2. Social Status. For the most part, history has been written by white upper-middle class men. With gender covered in the previous point, and racial background coming up in the next, the “upper-middle class” portion of that configuration also makes a big difference. With a historically deep divide between the upper class and the lower class, and with the practical non-existence of a middle class, it’s important to realize that people have vastly different stories depending on their socioeconomic status. Think as a basic example: food supply and waste management. What point of view is your author writing from, or are there several?
3. Geocentrism. My parents had their education in Soviet Ukraine. They know about the Eastern Front of WWII. I had mine in Canada – I know almost exclusively about the Western Front, and half of my education centered around my country’s contribution specifically. We get very used to our homes and getting out into the world is difficult – physically, mentally, emotionally, intellectually. It stands out when an author considers many points of view. No author (that I have read so far) will do this perfectly; and this applies to all genres, as this is not an idea exclusive to writing history, but one embedded in human psychology. It’s important to understand this bias as it will always exist to some degree.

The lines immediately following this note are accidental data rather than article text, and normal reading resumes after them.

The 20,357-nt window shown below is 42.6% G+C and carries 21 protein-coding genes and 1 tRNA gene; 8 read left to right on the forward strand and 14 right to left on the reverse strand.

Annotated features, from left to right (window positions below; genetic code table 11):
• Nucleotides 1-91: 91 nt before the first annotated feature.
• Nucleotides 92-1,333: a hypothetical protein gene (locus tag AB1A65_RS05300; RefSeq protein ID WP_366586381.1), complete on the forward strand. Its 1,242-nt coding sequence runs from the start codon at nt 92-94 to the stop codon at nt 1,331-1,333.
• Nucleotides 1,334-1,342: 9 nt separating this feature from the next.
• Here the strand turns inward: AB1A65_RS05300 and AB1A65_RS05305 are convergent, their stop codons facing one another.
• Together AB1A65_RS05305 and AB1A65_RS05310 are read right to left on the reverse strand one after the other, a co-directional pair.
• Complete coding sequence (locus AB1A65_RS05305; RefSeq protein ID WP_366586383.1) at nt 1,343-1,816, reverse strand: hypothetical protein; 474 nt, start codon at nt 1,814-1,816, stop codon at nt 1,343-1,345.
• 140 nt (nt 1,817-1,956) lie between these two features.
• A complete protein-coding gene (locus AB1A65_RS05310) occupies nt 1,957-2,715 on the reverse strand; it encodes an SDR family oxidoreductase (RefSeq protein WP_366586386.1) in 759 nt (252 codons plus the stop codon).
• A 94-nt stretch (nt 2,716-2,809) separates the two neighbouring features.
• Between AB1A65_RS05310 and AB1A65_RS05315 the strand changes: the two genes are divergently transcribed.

4. Audience and The Author’s Ego. I am convinced that when Simon Winchester wrote The Professor and The Madman he was unsure of whether his story, or his writing, was worth reading. He created sensationalism where there was no occasion for it; he brought the writing in circles to underscore any salient pieces of information. I find that the level of self-assurance that the author possesses influences writing. Sometimes they can be so self assured that they are creating great work that they forget to make it interesting. On the other hand, sometimes they put style way (way, way) over substance. And hand in hand is the factor of the audience: for example, does the author appreciate that your attention span is above grade school level? I find that Peter Watson does this well in Ideas. His history is readable, but not sensational: he realizes that if you picked up a book that is over 1000 pages long, you expect to put real work and the effort of concentration into it.